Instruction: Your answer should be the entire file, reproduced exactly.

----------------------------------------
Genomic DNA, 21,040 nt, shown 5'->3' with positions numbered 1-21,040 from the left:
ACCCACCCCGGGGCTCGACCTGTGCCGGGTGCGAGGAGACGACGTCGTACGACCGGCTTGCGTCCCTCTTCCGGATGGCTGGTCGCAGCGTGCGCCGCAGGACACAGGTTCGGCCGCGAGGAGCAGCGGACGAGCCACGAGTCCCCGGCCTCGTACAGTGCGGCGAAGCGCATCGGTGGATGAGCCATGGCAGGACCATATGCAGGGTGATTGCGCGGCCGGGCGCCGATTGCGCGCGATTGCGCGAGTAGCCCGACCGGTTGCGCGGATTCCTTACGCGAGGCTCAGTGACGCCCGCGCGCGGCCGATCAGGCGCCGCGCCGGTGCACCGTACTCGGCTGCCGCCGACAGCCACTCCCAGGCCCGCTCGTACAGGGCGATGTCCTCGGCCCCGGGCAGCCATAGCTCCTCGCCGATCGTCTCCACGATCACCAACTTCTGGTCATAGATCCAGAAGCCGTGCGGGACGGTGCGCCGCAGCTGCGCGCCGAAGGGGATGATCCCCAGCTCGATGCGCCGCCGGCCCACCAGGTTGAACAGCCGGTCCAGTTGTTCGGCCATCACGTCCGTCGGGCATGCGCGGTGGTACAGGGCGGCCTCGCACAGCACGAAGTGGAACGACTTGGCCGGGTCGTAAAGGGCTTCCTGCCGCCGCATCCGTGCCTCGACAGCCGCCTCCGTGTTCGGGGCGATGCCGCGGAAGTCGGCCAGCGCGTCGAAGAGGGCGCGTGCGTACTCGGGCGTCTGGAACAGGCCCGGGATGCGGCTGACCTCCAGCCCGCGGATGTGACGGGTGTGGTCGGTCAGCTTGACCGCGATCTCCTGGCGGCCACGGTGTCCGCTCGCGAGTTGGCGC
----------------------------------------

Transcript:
Genomic DNA, 21,040 nt, shown 5'->3' with positions numbered 1-21,040 from the left:
ACCCACCCCGGGGCTCGACCTGTGCCGGGTGCGAGGAGACGACGTCGTACGACCGGCTTGCGTCCCTCTTCCGGATGGCTGGTCGCAGCGTGCGCCGCAGGACACAGGTTCGGCCGCGAGGAGCAGCGGACGAGCCACGAGTCCCCGGCCTCGTACAGTGCGGCGAAGCGCATCGGTGGATGAGCCATGGCAGGACCATATGCAGGGTGATTGCGCGGCCGGGCGCCGATTGCGCGCGATTGCGCGAGTAGCCCGACCGGTTGCGCGGATTCCTTACGCGAGGCTCAGTGACGCCCGCGCGCGGCCGATCAGGCGCCGCGCCGGTGCACCGTACTCGGCTGCCGCCGACAGCCACTCCCAGGCCCGCTCGTACAGGGCGATGTCCTCGGCCCCGGGCAGCCATAGCTCCTCGCCGATCGTCTCCACGATCACCAACTTCTGGTCATAGATCCAGAAGCCGTGCGGGACGGTGCGCCGCAGCTGCGCGCCGAAGGGGATGATCCCCAGCTCGATGCGCCGCCGGCCCACCAGGTTGAACAGCCGGTCCAGTTGTTCGGCCATCACGTCCGTCGGGCATGCGCGGTGGTACAGGGCGGCCTCGCACAGCACGAAGTGGAACGACTTGGCCGGGTCGTAAAGGGCTTCCTGCCGCCGCATCCGTGCCTCGACAGCCGCCTCCGTGTTCGGGGCGATGCCGCGGAAGTCGGCCAGCGCGTCGAAGAGGGCGCGTGCGTACTCGGGCGTCTGGAACAGGCCCGGGATGCGGCTGACCTCCAGCCCGCGGATGTGACGGGTGTGGTCGGTCAGCTTGACCGCGATCTCCTGGCGGCCACGGTGTCCGCTCGCGAGTTGGCGC